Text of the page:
Future city: Vertical farming
Vertical farming is in city food production grown in high-rises. It represents the vision of future sustainable food production, accommodating the prospect of a growing number of people living in future cities. The idea of vertical farming is sustainable on several levels, both in terms of energy, water, transport and waste but also in terms of organically produced food. The first vertical farming project is still to be realized.
Landbrug i etager, 2008, Af Chris Jacobs
An estimate says that by the year 2050, the human population will increase by about 3 billion and nearly 80% of the Earth's population will reside in urban centres. This massive growth in population puts massive demands on future food production. Today food-bearing plants are cultivated outdoors and thus dependent on good weather during a year. Each year massive floods, severe monsoons, class 4-5 hurricanes and long-term droughts are destroying millions of tons of valuable crops.
The anticipation of severe climate change is therefore one of the main driving factors behind the conceptualisation of vertical farming. Farming indoors and hothouse production of vegetables and fruits have been going on for years. What is new is the urgent need to scale up this technology to accommodate another 3 billion people. This new approach to indoor farming is using cutting-edge technologies and thus creating sustainable high-rises minimising the environmental effects of vertical farming.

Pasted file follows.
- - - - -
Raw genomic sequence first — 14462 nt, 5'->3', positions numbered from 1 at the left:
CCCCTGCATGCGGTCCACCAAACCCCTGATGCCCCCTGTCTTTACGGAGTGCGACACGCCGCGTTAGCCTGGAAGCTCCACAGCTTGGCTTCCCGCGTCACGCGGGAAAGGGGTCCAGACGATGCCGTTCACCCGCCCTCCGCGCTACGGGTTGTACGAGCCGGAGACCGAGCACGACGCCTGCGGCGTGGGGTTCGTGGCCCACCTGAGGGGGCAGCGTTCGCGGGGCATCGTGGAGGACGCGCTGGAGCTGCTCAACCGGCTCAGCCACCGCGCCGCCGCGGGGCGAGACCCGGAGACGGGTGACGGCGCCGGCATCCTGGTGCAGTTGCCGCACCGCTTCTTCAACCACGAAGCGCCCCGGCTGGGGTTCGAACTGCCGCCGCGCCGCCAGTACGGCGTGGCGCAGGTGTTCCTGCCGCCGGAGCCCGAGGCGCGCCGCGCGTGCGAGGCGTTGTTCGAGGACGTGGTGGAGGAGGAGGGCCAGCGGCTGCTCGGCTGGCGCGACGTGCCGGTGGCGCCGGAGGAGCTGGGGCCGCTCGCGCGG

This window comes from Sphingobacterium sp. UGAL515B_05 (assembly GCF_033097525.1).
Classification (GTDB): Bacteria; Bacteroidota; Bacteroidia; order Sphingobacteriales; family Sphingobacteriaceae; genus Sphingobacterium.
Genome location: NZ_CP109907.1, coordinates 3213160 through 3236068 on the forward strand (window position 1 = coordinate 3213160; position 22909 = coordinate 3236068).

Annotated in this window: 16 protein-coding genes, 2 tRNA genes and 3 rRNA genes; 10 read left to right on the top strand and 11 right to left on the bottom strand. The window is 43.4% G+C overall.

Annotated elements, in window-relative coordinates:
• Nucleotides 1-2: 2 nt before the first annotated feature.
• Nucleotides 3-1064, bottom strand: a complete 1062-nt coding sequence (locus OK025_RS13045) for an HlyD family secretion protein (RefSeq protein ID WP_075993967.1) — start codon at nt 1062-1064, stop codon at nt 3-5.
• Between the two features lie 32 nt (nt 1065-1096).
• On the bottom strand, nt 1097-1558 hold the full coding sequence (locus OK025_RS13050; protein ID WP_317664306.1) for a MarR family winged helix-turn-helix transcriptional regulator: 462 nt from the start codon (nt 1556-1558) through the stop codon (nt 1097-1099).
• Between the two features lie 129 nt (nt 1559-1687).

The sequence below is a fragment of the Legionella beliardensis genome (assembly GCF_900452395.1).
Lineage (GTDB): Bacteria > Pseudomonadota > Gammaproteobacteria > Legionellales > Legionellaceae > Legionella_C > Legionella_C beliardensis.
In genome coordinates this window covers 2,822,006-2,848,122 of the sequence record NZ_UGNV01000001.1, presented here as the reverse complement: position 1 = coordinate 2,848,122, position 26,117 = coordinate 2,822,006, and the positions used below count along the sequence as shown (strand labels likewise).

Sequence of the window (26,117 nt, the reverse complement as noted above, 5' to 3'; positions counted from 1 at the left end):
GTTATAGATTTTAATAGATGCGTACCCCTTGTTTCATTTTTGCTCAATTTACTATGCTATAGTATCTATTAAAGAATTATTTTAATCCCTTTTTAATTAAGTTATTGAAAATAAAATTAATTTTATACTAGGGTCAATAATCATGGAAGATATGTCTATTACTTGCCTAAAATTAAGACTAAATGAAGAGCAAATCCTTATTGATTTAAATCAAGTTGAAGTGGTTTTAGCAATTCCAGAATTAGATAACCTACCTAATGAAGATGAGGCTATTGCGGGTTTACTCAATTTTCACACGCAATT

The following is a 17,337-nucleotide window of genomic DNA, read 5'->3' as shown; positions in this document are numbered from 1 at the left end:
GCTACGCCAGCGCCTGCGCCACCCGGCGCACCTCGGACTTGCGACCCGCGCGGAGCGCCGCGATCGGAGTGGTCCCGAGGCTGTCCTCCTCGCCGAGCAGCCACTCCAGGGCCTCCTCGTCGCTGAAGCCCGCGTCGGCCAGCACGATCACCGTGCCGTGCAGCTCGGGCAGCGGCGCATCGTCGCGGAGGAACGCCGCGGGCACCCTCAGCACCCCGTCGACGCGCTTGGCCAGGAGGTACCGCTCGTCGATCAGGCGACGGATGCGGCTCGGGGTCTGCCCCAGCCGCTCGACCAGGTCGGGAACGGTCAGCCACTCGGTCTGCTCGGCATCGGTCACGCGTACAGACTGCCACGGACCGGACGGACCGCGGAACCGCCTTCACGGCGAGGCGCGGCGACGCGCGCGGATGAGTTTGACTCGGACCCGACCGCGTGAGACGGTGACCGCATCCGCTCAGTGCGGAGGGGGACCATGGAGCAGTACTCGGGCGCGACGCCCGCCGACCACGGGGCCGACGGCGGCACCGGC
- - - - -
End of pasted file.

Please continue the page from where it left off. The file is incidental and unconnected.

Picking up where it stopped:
The idea is to situate many stories high vertical farms in the heart of the world's urban centres. These farms offer the promise of urban renewal through sustainable production of year-round food supply. The provisional project suggestions use solar energy, waste and water regeneration and dramatically reduce fossil fuel use from cultivating land and transporting goods. Besides this, vertical farming products are organically grown, when there is no need to use herbicides, pesticides or fertilizers because of the protected environment.
Behind the idea
A leading scientist within this field is Professor Dickson Despommier from Environmental Health Science at Columbia University in New York. For him, the idea started out as a hypothetical challenge, put to a class of graduate students. The students then hatched a variety of different prototypes and Despommier was inspired to work on the idea, not hypothetically, but as entirely feasible. Since, researchers and architects have created several projects and the idea of vertical farming seems close to realization.
Since then a long range of inspiring and innovative projects are
planned for dense urban environments. The Danish foundation for the
built environment, Realdania created a competition for projects on
future farming, which presented several innovative ideas. Though
the winning project is not created in an urban environment, urban
farming might learn from the idea of using bodily heat from animals
to heat the hothouse were plants are grown.
>> New York: Organic rooftop graden
>> Gothenburg - Creating scenarios for sustainable food
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Last updated Tuesday, January 21, 2014